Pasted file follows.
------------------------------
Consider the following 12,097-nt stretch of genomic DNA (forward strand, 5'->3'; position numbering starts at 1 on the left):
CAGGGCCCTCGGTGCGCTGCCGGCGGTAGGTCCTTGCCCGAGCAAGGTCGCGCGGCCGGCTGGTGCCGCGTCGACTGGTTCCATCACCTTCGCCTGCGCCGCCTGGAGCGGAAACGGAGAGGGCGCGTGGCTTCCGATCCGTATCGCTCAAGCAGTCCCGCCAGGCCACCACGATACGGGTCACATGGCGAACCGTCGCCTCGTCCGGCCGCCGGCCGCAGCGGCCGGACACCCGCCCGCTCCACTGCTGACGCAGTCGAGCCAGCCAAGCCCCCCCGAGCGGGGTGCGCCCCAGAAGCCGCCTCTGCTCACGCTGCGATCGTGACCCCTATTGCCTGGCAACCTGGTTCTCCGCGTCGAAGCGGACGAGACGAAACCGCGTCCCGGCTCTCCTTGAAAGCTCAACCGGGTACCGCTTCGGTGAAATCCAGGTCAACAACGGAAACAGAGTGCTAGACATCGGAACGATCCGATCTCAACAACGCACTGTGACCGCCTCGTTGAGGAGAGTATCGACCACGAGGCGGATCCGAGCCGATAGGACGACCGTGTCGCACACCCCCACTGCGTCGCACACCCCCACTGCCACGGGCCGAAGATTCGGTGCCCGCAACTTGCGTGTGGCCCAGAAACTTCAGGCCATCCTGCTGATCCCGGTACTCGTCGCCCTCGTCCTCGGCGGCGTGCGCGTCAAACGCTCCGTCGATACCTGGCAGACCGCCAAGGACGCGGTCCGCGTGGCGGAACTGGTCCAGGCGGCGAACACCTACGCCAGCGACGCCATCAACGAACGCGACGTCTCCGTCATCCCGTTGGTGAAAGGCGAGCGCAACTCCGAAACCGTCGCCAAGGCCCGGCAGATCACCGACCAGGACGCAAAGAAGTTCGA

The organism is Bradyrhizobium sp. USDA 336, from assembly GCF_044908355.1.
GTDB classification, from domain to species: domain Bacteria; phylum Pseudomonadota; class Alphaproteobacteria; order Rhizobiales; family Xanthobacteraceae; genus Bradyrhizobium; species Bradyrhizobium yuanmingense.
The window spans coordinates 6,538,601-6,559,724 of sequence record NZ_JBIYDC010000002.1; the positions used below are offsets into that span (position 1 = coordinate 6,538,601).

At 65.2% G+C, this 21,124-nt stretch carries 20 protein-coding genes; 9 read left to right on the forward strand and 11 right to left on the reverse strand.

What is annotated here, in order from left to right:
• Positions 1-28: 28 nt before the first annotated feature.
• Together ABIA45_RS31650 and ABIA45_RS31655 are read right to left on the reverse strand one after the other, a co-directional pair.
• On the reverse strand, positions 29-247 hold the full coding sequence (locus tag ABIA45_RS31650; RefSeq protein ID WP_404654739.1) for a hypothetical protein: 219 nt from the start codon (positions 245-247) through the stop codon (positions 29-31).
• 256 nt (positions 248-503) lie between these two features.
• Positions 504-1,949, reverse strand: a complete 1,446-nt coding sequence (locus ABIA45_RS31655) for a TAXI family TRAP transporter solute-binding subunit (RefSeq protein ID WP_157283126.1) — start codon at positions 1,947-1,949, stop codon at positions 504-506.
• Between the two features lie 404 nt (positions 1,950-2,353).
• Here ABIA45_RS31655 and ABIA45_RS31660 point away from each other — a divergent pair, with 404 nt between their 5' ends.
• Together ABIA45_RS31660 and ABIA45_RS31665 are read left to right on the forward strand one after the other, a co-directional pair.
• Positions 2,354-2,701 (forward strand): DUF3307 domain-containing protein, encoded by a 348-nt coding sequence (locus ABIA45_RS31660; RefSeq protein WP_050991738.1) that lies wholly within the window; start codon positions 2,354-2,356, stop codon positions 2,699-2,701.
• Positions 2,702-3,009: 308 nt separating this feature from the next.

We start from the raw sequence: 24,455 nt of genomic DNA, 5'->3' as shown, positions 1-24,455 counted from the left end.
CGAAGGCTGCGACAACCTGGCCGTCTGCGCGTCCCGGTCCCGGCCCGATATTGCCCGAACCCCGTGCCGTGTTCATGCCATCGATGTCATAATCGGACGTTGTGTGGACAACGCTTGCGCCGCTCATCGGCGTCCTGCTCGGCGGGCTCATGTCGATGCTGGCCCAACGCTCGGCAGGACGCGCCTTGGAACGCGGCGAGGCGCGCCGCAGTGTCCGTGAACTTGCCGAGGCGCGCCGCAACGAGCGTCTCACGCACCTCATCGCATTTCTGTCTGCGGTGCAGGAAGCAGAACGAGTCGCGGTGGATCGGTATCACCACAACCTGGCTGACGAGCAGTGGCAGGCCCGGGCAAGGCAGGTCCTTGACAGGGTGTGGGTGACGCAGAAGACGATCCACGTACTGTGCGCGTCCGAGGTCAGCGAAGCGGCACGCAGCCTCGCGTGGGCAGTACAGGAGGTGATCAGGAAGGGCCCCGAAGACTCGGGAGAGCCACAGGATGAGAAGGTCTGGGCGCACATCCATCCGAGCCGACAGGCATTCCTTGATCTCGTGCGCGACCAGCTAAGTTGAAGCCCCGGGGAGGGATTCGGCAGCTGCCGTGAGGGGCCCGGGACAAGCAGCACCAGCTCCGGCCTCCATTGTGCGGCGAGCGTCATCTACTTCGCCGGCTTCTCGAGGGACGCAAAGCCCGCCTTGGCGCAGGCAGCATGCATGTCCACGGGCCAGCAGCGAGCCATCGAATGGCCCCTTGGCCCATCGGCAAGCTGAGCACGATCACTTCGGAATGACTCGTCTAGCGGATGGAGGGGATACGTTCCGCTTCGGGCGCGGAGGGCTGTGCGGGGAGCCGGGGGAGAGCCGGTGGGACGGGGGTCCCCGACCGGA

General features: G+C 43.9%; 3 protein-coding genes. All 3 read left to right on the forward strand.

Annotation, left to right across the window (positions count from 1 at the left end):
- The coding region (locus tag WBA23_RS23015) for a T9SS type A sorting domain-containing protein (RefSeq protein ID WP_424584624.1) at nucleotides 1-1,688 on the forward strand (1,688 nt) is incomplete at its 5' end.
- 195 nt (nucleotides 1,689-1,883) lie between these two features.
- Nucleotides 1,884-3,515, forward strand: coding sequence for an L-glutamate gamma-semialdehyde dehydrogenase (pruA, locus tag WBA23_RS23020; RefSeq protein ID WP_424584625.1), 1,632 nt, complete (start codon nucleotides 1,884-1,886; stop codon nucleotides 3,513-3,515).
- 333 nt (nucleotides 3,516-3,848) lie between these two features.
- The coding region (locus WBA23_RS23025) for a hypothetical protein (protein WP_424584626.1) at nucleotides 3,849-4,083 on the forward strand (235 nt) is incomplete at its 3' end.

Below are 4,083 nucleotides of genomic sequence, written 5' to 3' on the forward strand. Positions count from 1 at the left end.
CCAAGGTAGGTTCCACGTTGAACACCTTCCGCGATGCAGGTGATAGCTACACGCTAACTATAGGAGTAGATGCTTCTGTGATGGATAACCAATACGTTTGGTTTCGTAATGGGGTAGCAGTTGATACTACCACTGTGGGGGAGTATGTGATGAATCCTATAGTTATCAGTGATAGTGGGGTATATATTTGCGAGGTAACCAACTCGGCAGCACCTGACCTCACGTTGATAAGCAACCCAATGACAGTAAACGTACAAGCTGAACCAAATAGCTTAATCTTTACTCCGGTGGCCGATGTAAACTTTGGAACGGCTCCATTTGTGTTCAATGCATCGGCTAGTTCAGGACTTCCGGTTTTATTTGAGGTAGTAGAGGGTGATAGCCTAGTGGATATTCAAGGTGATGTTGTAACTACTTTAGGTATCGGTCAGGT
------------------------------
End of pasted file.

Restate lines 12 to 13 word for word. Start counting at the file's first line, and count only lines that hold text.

• Positions 504-1,949, reverse strand: a complete 1,446-nt coding sequence (locus ABIA45_RS31655) for a TAXI family TRAP transporter solute-binding subunit (RefSeq protein ID WP_157283126.1) — start codon at positions 1,947-1,949, stop codon at positions 504-506.
• Between the two features lie 404 nt (positions 1,950-2,353).